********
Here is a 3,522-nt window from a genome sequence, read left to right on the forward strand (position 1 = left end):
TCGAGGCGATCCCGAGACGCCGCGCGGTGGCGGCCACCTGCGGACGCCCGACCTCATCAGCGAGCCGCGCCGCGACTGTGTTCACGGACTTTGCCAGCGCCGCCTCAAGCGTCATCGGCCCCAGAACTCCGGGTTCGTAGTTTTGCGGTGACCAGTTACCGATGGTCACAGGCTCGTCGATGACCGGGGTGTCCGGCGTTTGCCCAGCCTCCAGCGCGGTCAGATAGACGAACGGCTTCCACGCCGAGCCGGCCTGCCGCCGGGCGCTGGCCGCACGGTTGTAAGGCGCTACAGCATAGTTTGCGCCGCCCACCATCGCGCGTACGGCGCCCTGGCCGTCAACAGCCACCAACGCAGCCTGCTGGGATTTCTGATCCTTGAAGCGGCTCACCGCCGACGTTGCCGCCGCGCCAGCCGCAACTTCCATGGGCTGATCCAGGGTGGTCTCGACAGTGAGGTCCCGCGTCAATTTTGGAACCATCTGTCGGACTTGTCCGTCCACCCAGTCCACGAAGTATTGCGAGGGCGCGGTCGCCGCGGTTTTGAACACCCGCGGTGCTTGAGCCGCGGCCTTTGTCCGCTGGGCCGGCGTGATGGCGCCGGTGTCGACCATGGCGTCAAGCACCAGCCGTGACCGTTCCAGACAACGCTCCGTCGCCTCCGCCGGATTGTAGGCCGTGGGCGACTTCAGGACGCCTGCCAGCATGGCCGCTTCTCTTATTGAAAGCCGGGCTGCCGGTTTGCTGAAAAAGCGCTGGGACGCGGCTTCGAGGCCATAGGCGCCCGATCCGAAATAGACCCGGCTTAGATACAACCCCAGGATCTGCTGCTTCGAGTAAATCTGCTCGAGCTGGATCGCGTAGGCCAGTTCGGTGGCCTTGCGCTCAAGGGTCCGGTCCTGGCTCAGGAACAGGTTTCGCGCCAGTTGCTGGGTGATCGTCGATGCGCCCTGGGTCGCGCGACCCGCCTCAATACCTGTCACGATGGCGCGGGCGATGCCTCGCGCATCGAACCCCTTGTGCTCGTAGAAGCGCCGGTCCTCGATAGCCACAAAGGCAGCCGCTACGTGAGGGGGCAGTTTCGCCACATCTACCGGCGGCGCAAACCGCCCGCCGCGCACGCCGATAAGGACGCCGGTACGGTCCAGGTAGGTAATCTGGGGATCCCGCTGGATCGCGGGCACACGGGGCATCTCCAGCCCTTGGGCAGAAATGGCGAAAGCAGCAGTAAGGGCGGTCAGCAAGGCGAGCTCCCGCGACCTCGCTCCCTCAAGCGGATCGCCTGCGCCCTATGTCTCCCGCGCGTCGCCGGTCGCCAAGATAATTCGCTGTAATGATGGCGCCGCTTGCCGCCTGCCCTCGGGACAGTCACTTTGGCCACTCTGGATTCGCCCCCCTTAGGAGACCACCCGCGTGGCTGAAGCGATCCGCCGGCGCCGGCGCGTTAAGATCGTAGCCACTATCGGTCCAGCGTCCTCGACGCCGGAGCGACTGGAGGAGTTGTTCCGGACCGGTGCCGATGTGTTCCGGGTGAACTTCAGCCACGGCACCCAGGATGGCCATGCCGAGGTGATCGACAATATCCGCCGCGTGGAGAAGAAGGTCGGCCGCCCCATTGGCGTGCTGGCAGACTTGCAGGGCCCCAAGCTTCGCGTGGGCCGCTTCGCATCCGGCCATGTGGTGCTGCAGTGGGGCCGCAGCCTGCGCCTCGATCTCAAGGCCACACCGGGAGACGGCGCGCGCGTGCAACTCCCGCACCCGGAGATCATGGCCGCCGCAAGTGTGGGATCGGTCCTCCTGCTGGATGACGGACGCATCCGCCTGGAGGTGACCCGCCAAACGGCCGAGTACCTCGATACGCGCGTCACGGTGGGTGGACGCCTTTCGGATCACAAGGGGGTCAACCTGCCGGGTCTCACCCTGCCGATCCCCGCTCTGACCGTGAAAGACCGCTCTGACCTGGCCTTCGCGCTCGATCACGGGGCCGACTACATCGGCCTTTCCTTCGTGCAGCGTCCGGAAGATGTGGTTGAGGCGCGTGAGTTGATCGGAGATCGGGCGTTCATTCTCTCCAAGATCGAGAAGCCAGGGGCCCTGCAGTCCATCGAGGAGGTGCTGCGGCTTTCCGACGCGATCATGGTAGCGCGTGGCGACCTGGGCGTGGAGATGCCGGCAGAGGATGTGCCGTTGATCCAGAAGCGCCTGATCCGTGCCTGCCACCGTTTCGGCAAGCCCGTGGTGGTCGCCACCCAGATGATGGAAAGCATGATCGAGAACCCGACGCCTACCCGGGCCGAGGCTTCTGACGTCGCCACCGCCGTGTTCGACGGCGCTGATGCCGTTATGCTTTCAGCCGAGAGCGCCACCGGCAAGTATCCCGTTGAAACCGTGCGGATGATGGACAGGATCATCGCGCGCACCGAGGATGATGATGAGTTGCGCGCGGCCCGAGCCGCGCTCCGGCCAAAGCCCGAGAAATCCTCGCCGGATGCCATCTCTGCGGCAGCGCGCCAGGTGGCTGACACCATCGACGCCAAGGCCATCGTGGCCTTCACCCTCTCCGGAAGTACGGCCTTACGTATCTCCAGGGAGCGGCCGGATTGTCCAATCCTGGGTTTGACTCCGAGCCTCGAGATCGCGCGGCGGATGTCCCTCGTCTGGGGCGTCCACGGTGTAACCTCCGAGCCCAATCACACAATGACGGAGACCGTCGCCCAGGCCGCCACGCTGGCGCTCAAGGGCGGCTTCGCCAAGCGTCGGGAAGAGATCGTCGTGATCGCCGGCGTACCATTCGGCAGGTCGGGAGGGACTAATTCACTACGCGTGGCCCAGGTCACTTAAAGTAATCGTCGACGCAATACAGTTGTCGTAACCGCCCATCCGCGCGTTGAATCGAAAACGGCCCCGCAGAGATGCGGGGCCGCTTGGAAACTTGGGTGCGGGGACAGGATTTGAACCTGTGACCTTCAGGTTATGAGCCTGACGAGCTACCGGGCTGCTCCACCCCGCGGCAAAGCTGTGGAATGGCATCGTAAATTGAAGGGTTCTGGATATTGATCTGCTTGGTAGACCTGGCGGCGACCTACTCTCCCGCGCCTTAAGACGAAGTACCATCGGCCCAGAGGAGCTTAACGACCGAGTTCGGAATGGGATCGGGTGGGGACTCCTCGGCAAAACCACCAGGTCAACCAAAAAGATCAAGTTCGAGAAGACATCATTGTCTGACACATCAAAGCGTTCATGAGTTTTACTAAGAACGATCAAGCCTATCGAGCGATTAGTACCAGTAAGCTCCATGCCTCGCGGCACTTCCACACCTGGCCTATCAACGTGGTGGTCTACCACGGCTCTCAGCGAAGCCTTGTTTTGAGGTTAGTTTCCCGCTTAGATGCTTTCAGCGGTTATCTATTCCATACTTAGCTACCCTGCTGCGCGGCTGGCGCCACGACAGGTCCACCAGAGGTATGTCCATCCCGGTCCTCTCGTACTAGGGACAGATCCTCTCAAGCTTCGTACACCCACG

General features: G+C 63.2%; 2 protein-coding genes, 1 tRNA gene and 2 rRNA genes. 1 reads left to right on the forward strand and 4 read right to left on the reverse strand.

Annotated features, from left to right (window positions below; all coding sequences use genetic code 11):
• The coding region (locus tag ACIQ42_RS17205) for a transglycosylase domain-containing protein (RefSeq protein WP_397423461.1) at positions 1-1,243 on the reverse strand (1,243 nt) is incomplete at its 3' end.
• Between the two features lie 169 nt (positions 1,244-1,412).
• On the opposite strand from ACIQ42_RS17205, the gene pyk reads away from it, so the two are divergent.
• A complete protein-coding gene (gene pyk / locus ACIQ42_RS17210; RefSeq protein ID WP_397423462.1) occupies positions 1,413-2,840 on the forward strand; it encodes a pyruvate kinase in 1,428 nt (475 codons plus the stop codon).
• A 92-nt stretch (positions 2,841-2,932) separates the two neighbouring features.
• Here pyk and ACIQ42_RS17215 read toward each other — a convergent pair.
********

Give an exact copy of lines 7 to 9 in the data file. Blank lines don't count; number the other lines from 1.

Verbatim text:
• On the opposite strand from ACIQ42_RS17205, the gene pyk reads away from it, so the two are divergent.
• A complete protein-coding gene (gene pyk / locus ACIQ42_RS17210; RefSeq protein ID WP_397423462.1) occupies positions 1,413-2,840 on the forward strand; it encodes a pyruvate kinase in 1,428 nt (475 codons plus the stop codon).
• A 92-nt stretch (positions 2,841-2,932) separates the two neighbouring features.